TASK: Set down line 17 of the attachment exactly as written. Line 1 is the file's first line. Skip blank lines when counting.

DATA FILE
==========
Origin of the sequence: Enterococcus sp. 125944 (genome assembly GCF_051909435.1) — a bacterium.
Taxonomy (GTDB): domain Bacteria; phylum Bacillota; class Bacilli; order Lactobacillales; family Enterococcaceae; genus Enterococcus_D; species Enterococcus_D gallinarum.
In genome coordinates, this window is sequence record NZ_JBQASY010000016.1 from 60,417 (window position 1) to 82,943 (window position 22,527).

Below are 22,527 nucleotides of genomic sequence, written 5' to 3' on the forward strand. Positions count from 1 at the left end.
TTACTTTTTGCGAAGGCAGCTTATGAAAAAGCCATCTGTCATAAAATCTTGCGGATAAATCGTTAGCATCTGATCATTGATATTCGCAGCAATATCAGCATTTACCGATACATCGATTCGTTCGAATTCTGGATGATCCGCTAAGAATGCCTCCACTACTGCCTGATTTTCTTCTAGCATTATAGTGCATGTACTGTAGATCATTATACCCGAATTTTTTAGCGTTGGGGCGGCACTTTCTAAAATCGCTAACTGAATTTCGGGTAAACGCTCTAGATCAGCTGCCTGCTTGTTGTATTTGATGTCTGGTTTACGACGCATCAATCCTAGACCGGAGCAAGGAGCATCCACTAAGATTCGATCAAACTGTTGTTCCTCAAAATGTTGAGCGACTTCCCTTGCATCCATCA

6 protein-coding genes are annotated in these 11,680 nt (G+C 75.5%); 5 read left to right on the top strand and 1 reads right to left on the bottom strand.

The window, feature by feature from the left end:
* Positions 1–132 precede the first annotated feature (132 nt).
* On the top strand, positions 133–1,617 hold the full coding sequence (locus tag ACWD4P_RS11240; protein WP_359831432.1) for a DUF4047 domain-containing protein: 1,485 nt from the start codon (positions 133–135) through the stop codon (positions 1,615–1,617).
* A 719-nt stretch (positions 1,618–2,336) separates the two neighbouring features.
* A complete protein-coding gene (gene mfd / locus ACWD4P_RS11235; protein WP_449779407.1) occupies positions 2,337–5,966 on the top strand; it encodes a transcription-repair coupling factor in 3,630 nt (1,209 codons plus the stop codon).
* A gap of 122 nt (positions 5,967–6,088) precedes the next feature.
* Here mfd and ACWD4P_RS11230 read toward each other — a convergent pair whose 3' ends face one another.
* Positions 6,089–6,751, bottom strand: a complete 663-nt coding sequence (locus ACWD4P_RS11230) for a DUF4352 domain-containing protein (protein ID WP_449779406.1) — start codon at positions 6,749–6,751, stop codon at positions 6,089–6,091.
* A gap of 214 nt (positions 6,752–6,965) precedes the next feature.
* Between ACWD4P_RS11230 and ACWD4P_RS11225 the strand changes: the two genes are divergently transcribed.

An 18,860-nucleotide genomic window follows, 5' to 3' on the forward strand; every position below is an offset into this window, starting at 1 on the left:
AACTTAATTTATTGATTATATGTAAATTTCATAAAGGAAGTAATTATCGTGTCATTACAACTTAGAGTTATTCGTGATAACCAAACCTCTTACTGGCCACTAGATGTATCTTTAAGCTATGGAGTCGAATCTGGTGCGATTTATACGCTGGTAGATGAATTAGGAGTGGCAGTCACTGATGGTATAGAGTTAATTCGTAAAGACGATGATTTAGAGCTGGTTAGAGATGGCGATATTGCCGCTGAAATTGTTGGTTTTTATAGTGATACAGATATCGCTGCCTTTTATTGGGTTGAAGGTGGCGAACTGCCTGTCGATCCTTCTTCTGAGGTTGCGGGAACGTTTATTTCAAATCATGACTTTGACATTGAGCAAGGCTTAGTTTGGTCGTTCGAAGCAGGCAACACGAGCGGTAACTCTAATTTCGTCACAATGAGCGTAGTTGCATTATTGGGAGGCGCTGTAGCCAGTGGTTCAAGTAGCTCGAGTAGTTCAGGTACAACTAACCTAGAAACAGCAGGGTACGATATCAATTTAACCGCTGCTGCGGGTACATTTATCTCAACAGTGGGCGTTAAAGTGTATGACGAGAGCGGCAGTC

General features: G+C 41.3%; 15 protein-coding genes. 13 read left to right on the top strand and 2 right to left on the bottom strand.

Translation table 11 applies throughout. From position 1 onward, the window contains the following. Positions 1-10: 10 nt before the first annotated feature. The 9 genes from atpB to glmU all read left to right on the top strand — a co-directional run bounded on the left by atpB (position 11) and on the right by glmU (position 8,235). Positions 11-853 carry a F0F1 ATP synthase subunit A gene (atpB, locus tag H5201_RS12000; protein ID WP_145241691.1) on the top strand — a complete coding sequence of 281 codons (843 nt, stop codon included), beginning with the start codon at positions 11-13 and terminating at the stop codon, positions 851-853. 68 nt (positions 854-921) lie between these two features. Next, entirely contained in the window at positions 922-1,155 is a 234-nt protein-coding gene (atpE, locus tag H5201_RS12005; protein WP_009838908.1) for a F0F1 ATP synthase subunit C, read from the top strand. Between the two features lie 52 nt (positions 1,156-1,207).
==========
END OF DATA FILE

An 18,860-nucleotide genomic window follows, 5' to 3' on the forward strand; every position below is an offset into this window, starting at 1 on the left: